South African and Argentinian palaentologists have identified a previously unknown type of herbivorous dinosaur with cross-shaped foot bones after they reexamined remains found in the 1930s.
The 200 million-year-old bones belong to four dinosaurs of the same species that lived close to the present-day South African border with Lesotho, the University of Cape Town said in an e-mailed statement on Thursday. The bones had been stored at the Evolutionary Science Institute in Johannesburg.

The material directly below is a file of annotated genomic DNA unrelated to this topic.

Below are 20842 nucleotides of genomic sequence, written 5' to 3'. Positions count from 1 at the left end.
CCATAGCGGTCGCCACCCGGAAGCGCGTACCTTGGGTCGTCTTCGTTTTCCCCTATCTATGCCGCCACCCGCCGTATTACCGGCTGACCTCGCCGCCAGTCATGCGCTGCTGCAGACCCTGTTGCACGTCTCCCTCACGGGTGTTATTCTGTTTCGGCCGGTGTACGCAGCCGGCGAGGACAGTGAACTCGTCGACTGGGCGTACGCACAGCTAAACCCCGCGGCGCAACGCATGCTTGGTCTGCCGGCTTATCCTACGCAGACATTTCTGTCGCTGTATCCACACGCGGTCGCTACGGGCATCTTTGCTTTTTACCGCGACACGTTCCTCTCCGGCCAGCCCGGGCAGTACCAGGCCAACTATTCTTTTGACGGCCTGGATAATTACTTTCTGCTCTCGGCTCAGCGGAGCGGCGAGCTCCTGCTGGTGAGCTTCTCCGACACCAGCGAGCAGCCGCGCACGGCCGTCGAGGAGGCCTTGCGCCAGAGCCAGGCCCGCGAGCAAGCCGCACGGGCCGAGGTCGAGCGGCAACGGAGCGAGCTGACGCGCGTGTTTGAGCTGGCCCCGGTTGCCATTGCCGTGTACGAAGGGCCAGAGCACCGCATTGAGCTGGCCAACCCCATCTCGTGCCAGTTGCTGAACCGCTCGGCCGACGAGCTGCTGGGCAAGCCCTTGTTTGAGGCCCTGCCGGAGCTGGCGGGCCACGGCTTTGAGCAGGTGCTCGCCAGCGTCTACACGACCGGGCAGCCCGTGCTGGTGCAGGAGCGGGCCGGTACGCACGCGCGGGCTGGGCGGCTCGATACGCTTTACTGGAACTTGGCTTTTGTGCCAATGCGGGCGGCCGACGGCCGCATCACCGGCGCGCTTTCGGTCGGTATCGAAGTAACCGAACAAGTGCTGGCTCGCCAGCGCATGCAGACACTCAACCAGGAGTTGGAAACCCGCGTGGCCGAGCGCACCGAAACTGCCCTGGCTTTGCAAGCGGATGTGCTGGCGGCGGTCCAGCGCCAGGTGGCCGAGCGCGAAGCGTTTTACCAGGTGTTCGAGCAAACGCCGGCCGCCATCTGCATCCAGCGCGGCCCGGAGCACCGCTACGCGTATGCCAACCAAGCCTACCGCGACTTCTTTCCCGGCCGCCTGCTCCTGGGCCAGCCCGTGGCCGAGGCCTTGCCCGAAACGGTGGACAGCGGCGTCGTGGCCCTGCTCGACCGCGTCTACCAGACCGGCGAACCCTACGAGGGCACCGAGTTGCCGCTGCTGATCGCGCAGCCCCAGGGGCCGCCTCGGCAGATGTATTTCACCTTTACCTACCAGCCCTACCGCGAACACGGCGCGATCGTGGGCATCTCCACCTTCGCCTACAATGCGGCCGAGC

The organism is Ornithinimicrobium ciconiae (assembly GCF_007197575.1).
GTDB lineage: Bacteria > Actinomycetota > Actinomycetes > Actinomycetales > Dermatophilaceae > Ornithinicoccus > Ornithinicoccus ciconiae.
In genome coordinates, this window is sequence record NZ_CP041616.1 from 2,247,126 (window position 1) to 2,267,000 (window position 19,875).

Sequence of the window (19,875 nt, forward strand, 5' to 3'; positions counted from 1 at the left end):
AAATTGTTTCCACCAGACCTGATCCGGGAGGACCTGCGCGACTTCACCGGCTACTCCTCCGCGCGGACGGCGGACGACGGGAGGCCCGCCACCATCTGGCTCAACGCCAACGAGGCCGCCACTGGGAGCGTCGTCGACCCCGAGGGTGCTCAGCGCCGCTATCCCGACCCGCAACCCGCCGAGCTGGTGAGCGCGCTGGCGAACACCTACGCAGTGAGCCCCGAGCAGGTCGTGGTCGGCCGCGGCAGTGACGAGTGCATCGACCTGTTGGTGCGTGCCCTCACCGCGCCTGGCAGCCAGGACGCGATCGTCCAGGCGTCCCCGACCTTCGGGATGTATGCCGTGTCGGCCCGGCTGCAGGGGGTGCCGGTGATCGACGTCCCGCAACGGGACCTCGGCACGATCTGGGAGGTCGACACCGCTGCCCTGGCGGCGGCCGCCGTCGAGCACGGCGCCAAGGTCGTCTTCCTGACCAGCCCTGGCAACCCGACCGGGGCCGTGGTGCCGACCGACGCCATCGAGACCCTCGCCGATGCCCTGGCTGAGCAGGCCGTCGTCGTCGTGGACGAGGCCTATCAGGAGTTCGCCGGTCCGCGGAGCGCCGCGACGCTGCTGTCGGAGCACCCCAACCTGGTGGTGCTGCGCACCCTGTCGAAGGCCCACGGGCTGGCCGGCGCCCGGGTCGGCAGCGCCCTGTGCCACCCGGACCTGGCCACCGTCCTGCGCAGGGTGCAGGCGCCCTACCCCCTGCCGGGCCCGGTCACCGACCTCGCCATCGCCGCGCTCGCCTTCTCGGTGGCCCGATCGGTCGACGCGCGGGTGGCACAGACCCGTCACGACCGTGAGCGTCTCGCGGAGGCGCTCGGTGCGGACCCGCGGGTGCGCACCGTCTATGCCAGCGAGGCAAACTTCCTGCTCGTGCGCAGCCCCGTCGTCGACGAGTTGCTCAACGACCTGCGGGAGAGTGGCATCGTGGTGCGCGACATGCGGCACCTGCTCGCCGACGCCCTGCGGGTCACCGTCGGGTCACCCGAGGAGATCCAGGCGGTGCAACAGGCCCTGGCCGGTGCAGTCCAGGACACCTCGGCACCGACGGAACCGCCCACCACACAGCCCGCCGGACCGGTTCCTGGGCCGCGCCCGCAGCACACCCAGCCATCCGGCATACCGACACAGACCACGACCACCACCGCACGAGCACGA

“This and other recent dinosaur discoveries in Argentina and South Africa are revealing that the diversity of herbivorous dinosaurs in our continents was remarkably high back in the Jurassic, about 190 million years ago when South America, South Africa and other southern hemisphere continents were a single super-continent known as Gondwana,” Jonah Choiniere, senior researcher in Dinosaur Palaeobiology at the ESI, part of Johannesburg’s University of the Witwatersrand, said in the statement.
The dinosaur has been named Sefapanosaurus, after the word for cross, sefapano, in the Sesotho language. The dinosaur was “medium sized,” UCT said in the statement.